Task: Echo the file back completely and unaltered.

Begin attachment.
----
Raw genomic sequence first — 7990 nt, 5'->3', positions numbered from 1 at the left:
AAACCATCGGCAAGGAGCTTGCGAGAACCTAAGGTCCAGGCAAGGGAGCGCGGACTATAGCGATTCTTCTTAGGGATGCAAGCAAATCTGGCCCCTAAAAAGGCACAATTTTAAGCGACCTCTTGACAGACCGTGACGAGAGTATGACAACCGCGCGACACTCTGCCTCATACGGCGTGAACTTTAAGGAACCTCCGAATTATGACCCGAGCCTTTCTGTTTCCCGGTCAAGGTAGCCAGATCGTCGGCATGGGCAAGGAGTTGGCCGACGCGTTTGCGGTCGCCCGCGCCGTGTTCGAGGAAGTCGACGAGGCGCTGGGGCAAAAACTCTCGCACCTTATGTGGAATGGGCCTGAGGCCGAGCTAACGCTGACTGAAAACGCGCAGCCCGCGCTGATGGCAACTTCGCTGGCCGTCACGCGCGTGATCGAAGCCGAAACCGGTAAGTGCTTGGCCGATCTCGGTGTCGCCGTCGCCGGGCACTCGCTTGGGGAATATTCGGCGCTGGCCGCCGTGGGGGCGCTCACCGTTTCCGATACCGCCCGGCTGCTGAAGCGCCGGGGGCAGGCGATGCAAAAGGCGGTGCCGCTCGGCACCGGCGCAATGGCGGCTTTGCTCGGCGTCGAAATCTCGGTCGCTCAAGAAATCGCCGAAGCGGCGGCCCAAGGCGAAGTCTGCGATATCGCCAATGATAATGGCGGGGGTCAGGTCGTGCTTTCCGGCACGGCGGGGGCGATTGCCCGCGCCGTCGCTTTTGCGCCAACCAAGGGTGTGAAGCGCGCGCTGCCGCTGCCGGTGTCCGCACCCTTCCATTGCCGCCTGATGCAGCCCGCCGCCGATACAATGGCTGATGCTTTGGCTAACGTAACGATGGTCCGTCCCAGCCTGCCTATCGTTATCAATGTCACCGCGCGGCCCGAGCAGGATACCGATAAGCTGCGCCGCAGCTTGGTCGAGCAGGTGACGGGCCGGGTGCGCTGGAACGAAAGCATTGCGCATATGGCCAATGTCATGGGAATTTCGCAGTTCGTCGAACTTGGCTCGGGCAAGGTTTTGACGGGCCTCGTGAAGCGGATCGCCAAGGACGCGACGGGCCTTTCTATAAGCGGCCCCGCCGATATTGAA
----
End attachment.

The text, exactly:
Raw genomic sequence first — 7990 nt, 5'->3', positions numbered from 1 at the left:
AAACCATCGGCAAGGAGCTTGCGAGAACCTAAGGTCCAGGCAAGGGAGCGCGGACTATAGCGATTCTTCTTAGGGATGCAAGCAAATCTGGCCCCTAAAAAGGCACAATTTTAAGCGACCTCTTGACAGACCGTGACGAGAGTATGACAACCGCGCGACACTCTGCCTCATACGGCGTGAACTTTAAGGAACCTCCGAATTATGACCCGAGCCTTTCTGTTTCCCGGTCAAGGTAGCCAGATCGTCGGCATGGGCAAGGAGTTGGCCGACGCGTTTGCGGTCGCCCGCGCCGTGTTCGAGGAAGTCGACGAGGCGCTGGGGCAAAAACTCTCGCACCTTATGTGGAATGGGCCTGAGGCCGAGCTAACGCTGACTGAAAACGCGCAGCCCGCGCTGATGGCAACTTCGCTGGCCGTCACGCGCGTGATCGAAGCCGAAACCGGTAAGTGCTTGGCCGATCTCGGTGTCGCCGTCGCCGGGCACTCGCTTGGGGAATATTCGGCGCTGGCCGCCGTGGGGGCGCTCACCGTTTCCGATACCGCCCGGCTGCTGAAGCGCCGGGGGCAGGCGATGCAAAAGGCGGTGCCGCTCGGCACCGGCGCAATGGCGGCTTTGCTCGGCGTCGAAATCTCGGTCGCTCAAGAAATCGCCGAAGCGGCGGCCCAAGGCGAAGTCTGCGATATCGCCAATGATAATGGCGGGGGTCAGGTCGTGCTTTCCGGCACGGCGGGGGCGATTGCCCGCGCCGTCGCTTTTGCGCCAACCAAGGGTGTGAAGCGCGCGCTGCCGCTGCCGGTGTCCGCACCCTTCCATTGCCGCCTGATGCAGCCCGCCGCCGATACAATGGCTGATGCTTTGGCTAACGTAACGATGGTCCGTCCCAGCCTGCCTATCGTTATCAATGTCACCGCGCGGCCCGAGCAGGATACCGATAAGCTGCGCCGCAGCTTGGTCGAGCAGGTGACGGGCCGGGTGCGCTGGAACGAAAGCATTGCGCATATGGCCAATGTCATGGGAATTTCGCAGTTCGTCGAACTTGGCTCGGGCAAGGTTTTGACGGGCCTCGTGAAGCGGATCGCCAAGGACGCGACGGGCCTTTCTATAAGCGGCCCCGCCGATATTGAA